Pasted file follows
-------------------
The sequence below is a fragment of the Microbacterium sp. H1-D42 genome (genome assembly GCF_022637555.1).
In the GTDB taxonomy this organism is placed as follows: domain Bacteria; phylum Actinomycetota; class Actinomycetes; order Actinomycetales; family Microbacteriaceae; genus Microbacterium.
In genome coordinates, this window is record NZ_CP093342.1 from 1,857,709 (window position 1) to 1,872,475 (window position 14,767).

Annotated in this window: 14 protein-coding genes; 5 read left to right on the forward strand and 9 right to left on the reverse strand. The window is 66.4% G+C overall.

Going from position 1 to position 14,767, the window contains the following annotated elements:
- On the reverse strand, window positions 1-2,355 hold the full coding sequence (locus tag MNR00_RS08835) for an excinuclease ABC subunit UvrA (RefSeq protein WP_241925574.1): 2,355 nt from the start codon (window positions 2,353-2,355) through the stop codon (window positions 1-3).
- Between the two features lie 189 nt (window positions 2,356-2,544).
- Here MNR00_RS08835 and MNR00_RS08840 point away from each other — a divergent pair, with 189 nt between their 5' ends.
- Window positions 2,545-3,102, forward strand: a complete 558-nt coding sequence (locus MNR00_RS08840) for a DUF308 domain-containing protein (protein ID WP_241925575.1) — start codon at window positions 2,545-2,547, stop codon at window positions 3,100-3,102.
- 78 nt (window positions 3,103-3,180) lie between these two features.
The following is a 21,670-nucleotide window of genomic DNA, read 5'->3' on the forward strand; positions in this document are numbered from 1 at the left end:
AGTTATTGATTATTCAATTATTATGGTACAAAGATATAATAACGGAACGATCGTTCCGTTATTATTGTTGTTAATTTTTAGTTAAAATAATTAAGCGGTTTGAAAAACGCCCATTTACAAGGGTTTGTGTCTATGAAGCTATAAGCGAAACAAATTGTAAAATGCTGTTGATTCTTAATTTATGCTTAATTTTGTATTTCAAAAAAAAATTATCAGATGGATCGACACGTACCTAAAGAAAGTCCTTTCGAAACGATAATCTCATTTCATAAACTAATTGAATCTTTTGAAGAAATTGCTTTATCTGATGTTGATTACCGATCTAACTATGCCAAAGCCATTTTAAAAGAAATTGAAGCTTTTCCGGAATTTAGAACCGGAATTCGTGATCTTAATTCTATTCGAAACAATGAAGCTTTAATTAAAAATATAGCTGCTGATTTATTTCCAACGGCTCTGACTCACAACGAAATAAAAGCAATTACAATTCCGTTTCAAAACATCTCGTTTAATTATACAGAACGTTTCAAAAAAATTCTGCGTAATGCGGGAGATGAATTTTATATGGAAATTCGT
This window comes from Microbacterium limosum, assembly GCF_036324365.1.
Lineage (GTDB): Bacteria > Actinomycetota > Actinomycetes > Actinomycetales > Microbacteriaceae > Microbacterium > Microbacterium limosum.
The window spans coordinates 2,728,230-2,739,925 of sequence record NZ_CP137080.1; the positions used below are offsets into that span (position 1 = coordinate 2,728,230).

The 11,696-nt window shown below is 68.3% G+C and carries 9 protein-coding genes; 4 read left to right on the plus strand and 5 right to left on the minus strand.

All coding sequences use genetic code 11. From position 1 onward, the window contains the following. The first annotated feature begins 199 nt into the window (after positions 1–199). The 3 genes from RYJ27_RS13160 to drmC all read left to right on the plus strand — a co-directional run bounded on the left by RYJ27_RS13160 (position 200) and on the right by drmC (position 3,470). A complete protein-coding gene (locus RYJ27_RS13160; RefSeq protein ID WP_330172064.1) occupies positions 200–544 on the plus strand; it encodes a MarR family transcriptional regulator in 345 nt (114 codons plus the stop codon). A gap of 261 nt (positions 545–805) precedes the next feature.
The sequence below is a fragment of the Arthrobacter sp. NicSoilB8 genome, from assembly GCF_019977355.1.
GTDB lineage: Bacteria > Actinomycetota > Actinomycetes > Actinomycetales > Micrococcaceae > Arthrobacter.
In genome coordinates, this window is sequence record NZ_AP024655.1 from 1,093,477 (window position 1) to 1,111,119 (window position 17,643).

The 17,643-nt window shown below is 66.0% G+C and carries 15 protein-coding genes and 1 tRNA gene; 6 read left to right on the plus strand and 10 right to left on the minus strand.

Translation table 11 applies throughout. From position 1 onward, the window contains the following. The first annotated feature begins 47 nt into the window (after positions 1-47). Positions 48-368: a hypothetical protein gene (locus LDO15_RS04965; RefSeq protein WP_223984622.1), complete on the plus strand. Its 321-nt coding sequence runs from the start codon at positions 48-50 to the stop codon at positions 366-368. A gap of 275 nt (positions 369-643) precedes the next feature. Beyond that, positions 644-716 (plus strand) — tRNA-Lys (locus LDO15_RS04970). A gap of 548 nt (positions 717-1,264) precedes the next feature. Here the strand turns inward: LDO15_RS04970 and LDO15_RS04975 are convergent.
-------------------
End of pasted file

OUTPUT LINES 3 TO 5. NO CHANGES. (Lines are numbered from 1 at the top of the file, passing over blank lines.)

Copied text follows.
In genome coordinates, this window is record NZ_CP093342.1 from 1,857,709 (window position 1) to 1,872,475 (window position 14,767).

Annotated in this window: 14 protein-coding genes; 5 read left to right on the forward strand and 9 right to left on the reverse strand. The window is 66.4% G+C overall.

Going from position 1 to position 14,767, the window contains the following annotated elements: